It was a pleasant little place, with a pretty church of dark red stone that was unfortunately locked, but we admired from the outside. We then wandered over to the castle site, where there was a significant mound with some bits of wall and masonry here and there, the remains of one of the many Norman castles that sit up and down the Welsh Marches. We pottered about the site for a little while, chatting and watching the sheep, before wandering back over to the car to continue our journey. An interesting stop!

Shrawardine on an OS Explorer map (right), and on the diagram from the OS website showing where the boundary between map areas 240 and 241 is. You can clearly see that the boundary follows the blue grid line on the OS map, neatly cutting the village – and our trip there – in two, between the church and the castle mound.

It was Shrawardine that resulted in my visit to this map area and hence is the reason for this post. However, we actually managed two map areas on this visit, since while the very centre of Shrawardine, including the church, is in map 240, the castle site, just a couple of hundred yards away, is in map 241; the boundary (there’s no overlap) runs right through the village. We visited Shrewsbury, in map 241, on our way home from this trip just two days later, so I decided I’d just mention Shrawardine Castle here, and instead do a post about map 241 about the Shrewsbury visit, rather than try to dream up a whole post about the 15 minutes we spent at Shrawardine Castle!

From Shrawardine, we got back in the car and drove to Chester, where we shouldered our bags, entered the railway station, and got on the Gerald of Wales. The attendant seemed a little surprised at our entering the first class carriage (I guess they don’t often get backpackers), but we were soon settled into our seats.

Erithacus on the Gerald of Wales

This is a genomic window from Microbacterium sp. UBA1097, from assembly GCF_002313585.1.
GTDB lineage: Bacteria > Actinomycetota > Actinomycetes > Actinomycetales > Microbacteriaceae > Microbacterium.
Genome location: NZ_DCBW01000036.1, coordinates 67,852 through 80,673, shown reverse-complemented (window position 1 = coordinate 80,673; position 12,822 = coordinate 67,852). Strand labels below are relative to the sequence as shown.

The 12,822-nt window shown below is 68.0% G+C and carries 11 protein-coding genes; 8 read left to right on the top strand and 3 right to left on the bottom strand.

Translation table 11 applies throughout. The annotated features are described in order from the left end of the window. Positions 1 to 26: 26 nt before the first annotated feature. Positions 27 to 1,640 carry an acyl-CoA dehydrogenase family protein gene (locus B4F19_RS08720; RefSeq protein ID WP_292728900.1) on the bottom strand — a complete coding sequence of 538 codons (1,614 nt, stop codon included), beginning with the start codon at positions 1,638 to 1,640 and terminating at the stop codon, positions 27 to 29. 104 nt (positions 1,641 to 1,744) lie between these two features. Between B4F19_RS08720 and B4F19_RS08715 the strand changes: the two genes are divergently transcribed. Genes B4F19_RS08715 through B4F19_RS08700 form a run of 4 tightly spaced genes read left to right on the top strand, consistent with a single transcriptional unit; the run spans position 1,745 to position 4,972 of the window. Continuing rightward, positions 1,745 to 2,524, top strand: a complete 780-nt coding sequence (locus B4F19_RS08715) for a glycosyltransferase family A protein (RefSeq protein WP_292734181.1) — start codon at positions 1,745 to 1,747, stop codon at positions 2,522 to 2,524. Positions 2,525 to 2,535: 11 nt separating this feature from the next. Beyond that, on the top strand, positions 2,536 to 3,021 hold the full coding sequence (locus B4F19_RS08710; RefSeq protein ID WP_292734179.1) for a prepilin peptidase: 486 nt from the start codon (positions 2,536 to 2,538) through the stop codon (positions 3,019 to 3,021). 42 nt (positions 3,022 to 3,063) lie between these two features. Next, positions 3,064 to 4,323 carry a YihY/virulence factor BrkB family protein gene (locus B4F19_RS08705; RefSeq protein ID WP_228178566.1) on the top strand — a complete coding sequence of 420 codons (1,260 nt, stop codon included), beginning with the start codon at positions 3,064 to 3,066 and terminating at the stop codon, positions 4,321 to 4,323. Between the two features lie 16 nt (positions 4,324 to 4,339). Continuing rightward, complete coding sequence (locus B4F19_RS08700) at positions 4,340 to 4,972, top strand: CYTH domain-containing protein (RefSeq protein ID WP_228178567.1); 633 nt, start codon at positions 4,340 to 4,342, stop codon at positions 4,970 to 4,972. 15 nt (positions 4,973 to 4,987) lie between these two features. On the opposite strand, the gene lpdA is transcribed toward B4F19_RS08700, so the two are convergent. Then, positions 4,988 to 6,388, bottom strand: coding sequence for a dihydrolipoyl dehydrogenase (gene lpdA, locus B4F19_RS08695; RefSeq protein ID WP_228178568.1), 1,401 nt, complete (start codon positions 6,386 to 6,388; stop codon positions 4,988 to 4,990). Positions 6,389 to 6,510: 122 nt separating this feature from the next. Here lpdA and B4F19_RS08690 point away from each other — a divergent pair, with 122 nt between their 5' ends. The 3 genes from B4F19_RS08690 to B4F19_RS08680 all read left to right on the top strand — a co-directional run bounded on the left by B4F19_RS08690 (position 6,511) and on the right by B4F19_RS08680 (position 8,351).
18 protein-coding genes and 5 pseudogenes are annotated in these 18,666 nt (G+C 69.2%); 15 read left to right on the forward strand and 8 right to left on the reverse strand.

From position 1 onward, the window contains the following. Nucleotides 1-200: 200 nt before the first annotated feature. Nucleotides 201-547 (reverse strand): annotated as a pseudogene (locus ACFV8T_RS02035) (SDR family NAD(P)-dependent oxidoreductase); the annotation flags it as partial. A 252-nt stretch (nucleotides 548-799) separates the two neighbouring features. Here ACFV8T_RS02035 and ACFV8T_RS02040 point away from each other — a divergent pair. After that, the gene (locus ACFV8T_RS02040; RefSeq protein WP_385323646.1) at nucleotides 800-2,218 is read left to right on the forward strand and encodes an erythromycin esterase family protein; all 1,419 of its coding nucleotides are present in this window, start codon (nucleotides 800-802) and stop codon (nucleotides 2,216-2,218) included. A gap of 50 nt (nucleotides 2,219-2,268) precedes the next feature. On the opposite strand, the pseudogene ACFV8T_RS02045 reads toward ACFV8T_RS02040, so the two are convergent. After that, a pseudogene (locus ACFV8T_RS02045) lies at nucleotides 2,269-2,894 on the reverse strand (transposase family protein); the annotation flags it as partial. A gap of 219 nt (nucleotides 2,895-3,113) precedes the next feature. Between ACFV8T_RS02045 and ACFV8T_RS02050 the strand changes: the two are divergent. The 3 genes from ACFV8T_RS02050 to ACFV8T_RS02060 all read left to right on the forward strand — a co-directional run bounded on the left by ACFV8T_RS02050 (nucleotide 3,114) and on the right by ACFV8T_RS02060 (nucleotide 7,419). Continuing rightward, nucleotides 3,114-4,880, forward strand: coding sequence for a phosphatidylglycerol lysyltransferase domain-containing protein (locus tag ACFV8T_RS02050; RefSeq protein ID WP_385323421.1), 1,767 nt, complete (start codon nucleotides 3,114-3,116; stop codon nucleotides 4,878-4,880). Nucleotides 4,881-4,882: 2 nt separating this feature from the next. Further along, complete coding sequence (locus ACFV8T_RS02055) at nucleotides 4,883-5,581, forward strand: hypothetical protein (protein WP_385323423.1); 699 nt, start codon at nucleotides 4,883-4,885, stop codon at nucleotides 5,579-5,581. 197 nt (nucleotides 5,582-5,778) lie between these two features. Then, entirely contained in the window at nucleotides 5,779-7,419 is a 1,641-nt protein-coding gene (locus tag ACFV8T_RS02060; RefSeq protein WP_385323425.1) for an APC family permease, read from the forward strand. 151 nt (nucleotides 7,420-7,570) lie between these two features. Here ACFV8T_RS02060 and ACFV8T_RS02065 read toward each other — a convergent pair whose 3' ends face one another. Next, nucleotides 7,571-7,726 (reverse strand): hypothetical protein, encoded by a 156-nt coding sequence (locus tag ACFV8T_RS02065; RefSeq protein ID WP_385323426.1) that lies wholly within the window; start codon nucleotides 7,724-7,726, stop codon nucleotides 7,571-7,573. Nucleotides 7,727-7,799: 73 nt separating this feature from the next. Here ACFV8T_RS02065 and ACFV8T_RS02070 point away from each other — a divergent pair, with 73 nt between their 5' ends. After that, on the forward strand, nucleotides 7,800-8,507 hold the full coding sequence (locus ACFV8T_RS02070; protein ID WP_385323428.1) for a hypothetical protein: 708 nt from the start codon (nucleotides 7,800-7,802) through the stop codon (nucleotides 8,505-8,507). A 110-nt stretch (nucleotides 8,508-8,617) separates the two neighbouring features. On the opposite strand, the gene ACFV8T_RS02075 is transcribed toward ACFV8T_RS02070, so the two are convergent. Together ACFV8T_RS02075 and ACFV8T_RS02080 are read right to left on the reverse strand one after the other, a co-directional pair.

The train was indeed what it promised to be, a proper dining car, if a little tired looking, but a dining car nonetheless, with tablecloths and cutlery and the like. Unfortunately we’d apparently joined the train a little late and the kitchen had closed. They had a couple of asparagus tarts left (a starter I believe), so we had to make do with those, plus some crisps, wine and sandwiches, as Erithacus read to us from the journeys of the other Gerald. A fun experience!

We arrived at Llandudno Junction at about 9pm, and got off, did a quick shop in Tesco before travelling onwards to Blaenau Ffestiniog, where the holiday cottage we’d booked awaited us. Unfortunately, my hopes of completing a full North Wales circuit by train had been a little scuppered, as the Conwy Valley Line to Blaenau Ffestiniog had closed for repairs earlier that month due to weather damage, so it was, alas, in a taxi in the dark that we made our journey through Snowdonia. I would really like to come back and do the railway line when it’s operating again, and in the daytime to appreciate the views! Silver linings though – I enjoyed learning about differences between North and South Welsh from the taxi driver. We arrived at our cottage a little after 10pm – it was very cute; for details of that and what we did in Snowdonia, see my next post!

[1] On a trip to the Brecon Beacons/Hay-on-Wye area, walking a part of the Offa’s Dyke Way, which hasn’t yet featured on this blog.

[2] There are dining services on some heritage railways and special trains, but these are the only two on conventional timetabled National Rail services.

[3] By splintered I mean that, unfortunately, it’s not possible to travel between North Wales and South Wales by train without going on an extensive detour through England, which is rather silly. I have to agree with the Welsh nationalists on this one (as well as on many other things, it must be said). However, it may become closer to possible again if the Camarthen-Aberystwyth line does get rebuilt, as has been variously proposed. (I say closer to possible: that would allow you to get from the South to North coasts of Wales by train, but only if you take the heritage Ffestiniog Railway between Porthmadog and Blaenau Ffestiniog, as we did on this trip. But it would probably take all day.)